Gasoline prices are expected to hit their lowest summer average since 2009, the U.S. Energy Information Administration said Tuesday.

The $2.67 per gallon average for April through September is mostly due to a 41 percent year-to-year price drop for North Sea Brent crude oil, the agency said. At about $57 per barrel, oil is trading at nearly half its value from June 2014, when it fetched more than $110 per barrel.

Lower prices will prompt more road travel this summer than last summer, the Energy Information Administration said, with average consumption increasing by 194,000 barrels of oil — or 2.1 percent — per day. Americans will travel 2.2 percent more miles than last summer, the largest single-year bump in 11 years.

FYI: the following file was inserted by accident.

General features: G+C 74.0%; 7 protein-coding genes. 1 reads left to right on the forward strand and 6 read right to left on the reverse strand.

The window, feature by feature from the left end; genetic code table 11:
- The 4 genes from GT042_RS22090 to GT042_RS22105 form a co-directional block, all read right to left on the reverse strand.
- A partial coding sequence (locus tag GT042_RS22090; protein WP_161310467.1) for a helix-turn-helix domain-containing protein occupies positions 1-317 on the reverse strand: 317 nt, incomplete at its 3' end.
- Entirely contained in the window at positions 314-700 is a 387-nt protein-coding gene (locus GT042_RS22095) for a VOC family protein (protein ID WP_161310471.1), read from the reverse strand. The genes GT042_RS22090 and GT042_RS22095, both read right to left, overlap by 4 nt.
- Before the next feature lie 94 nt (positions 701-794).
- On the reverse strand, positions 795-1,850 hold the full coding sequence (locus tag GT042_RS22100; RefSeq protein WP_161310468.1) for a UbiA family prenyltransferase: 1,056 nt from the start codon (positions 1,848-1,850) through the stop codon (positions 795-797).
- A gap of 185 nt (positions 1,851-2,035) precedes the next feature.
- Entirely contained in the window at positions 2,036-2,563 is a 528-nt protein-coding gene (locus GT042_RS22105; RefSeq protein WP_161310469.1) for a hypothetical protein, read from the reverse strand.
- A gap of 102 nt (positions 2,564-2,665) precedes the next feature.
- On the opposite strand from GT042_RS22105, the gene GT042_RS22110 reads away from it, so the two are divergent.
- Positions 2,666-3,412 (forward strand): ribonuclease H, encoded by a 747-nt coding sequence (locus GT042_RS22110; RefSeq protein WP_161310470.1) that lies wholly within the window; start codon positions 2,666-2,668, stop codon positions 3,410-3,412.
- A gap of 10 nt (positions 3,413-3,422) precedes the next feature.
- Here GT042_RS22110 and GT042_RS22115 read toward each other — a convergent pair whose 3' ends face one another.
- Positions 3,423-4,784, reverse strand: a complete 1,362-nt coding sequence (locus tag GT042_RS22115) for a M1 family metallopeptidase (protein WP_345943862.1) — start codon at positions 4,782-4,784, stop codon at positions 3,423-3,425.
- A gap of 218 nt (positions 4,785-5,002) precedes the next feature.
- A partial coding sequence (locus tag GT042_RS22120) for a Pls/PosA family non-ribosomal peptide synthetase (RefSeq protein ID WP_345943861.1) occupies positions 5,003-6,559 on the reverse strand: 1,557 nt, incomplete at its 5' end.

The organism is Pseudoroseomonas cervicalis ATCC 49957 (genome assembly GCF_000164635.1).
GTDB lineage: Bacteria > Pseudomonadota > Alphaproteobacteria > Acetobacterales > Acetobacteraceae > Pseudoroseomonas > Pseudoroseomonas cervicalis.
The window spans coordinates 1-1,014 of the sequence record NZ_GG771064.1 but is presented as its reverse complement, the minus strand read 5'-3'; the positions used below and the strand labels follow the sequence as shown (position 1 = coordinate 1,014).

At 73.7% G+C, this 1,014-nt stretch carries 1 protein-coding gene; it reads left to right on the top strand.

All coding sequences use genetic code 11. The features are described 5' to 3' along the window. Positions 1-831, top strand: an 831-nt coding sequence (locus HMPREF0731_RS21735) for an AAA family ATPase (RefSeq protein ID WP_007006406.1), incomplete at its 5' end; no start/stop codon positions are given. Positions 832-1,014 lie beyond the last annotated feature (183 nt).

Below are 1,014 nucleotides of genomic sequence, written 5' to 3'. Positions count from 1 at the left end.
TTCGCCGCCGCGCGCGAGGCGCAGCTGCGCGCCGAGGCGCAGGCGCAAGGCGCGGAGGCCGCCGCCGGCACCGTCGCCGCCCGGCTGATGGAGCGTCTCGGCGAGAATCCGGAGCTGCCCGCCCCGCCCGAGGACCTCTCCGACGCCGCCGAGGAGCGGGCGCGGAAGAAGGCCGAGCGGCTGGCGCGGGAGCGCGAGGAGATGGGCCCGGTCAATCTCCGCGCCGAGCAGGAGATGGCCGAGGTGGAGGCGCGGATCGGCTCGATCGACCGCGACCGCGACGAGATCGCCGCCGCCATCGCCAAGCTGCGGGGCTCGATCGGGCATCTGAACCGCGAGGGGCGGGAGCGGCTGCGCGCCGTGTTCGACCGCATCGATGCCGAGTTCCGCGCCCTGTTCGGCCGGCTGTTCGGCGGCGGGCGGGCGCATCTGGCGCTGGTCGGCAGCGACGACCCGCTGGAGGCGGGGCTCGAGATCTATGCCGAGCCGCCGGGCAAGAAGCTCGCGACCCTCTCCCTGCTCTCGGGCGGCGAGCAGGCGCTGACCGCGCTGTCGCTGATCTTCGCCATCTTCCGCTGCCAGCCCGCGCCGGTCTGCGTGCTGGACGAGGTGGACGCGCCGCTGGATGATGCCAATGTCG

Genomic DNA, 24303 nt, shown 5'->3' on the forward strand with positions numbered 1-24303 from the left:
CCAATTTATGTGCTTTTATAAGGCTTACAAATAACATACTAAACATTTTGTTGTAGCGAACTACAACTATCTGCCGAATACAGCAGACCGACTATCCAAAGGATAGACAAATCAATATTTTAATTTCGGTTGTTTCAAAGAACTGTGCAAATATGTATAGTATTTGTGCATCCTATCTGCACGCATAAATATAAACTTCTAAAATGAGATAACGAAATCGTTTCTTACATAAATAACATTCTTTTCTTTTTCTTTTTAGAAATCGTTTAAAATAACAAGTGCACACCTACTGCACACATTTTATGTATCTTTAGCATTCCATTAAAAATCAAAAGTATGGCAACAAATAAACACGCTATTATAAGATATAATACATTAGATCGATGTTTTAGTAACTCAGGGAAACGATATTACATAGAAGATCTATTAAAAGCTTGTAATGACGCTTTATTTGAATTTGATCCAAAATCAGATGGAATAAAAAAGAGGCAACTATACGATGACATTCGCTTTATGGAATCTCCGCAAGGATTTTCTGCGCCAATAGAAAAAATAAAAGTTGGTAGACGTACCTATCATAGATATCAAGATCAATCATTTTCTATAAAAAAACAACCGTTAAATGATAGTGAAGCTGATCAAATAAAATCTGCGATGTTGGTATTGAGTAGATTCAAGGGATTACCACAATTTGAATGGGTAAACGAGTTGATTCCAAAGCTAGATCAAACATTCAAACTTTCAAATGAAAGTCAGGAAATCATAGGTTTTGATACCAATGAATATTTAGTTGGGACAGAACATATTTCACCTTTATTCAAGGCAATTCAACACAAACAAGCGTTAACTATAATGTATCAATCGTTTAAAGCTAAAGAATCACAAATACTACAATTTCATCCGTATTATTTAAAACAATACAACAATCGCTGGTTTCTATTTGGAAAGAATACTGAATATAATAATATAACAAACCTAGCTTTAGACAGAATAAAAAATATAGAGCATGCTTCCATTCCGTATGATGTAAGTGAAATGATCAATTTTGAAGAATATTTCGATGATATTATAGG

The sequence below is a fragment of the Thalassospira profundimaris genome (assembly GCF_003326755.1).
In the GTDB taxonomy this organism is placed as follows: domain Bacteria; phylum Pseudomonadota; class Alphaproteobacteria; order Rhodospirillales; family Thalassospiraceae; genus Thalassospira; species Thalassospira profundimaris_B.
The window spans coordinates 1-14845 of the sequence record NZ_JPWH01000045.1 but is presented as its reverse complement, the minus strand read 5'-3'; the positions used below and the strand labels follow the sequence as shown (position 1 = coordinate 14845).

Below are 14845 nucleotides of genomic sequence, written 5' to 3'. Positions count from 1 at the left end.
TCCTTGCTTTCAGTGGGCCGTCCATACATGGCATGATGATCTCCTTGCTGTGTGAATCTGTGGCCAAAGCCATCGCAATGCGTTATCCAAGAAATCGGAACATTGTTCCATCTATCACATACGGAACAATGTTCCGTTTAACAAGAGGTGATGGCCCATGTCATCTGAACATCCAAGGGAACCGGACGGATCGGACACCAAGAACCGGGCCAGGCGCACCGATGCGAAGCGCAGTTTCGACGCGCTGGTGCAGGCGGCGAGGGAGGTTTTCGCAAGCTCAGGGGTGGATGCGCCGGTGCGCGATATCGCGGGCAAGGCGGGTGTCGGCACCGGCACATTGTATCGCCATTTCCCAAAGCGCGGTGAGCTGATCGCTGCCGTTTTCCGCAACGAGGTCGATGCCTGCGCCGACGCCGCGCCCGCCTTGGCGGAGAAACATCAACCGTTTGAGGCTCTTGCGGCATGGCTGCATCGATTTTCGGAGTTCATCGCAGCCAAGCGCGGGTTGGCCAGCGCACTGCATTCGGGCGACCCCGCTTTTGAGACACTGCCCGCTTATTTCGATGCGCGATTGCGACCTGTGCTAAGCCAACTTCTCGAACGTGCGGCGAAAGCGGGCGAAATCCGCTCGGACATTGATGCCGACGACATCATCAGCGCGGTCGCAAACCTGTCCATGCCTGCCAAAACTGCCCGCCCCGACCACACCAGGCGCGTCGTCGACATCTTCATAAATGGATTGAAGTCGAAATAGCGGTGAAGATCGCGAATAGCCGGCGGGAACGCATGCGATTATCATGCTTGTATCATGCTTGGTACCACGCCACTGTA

But more than just low gas prices will have Americans hitting the highway this summer, as the EIA attributed the expected bump in road warriors to "higher real disposable income, substantially lower retail motor gasoline prices, and higher employment and consumer confidence."

Real disposable income is projected to be 3.6 percent higher than last summer, the largest jump in nine years. Non-farm employment figures are expected to rise 2.1 percent, the sharpest increase since 2000.